Worksheet #6
 Worksheet #7
 Worksheet #8
c. Add and subtract mixed numbers with like denominators, e.g., by replacing each mixed number with an equivalent fraction, and/or by using properties of operations and the relationship between addition and subtraction.
 Lesson: Adding Mixed Numbers  Same Denominators
 Worksheet #9
 Worksheet #10
 Worksheet #11
 Lesson: Subtracting Mixed Numbers  Same Denominators
 Worksheet #12
 Worksheet #13
 Worksheet #14
d. Solve word problems involving addition and subtraction of fractions referring to the same whole and having like denominators, e.g., by using visual fraction models and equations to represent the problem.
 Lesson: Solving Word Problems  Fractions and Mixed Numbers
 Worksheet #15
 Worksheet #16
4.NF.4 Apply and extend previous understandings of multiplication to multiply a fraction by a whole number.
a. Understand a fraction a/b as a multiple of 1/b. For example, use a visual fraction model to represent 5/4 as the product 5 × (1/4), recording the conclusion by the equation 5/4 = 5 × (1/4).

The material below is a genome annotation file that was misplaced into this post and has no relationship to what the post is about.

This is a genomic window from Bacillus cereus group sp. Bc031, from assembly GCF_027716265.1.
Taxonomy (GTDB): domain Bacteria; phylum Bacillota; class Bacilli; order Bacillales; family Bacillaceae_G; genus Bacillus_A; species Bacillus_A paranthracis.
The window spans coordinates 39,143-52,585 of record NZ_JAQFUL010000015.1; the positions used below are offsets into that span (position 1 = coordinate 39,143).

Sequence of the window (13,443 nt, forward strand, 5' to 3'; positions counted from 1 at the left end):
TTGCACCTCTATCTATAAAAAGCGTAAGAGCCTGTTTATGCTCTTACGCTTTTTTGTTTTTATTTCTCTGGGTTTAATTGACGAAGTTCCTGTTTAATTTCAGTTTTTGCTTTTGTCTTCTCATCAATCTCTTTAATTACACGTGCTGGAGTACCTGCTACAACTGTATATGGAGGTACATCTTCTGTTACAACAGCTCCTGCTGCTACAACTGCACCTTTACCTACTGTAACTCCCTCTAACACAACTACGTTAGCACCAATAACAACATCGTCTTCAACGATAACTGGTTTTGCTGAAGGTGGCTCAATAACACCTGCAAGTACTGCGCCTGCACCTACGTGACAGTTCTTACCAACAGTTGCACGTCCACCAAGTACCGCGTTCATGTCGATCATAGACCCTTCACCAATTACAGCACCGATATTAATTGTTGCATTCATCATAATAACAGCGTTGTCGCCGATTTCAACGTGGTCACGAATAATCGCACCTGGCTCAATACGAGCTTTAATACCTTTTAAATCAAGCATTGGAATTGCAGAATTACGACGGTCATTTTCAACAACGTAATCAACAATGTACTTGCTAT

Lesson: Whole Numbers Times Unit Fractions
 Worksheet #1
 Worksheet #2
 Worksheet #3
b. Understand a multiple of a/b as a multiple of 1/b, and use this understanding to multiply a fraction by a whole number. For example, use a visual fraction model to express 3 × (2/5) as 6 × (1/5), recognizing this product as 6/5. (In general, n × (a/b) = (n × a)/b.)
c. Solve word problems involving multiplication of a fraction by a whole number, e.g., by using visual fraction models and equations to represent the problem. For example, if each person at a party will eat 3/8 of a pound of roast beef, and there will be 5 people at the party, how many pounds of roast beef will be needed? Between what two whole numbers does your answer lie?
 Lesson: Solving Word Problems  Whole Numbers Times Fractions
 Worksheet #6
 Worksheet #7
Note: Visual models for solving word problems involving products of whole numbers and fractions also can be seen in Multiplication Step 1 TeachingFractionBarsVideos
Understand decimal notation for fractions, and compare decimal fractions.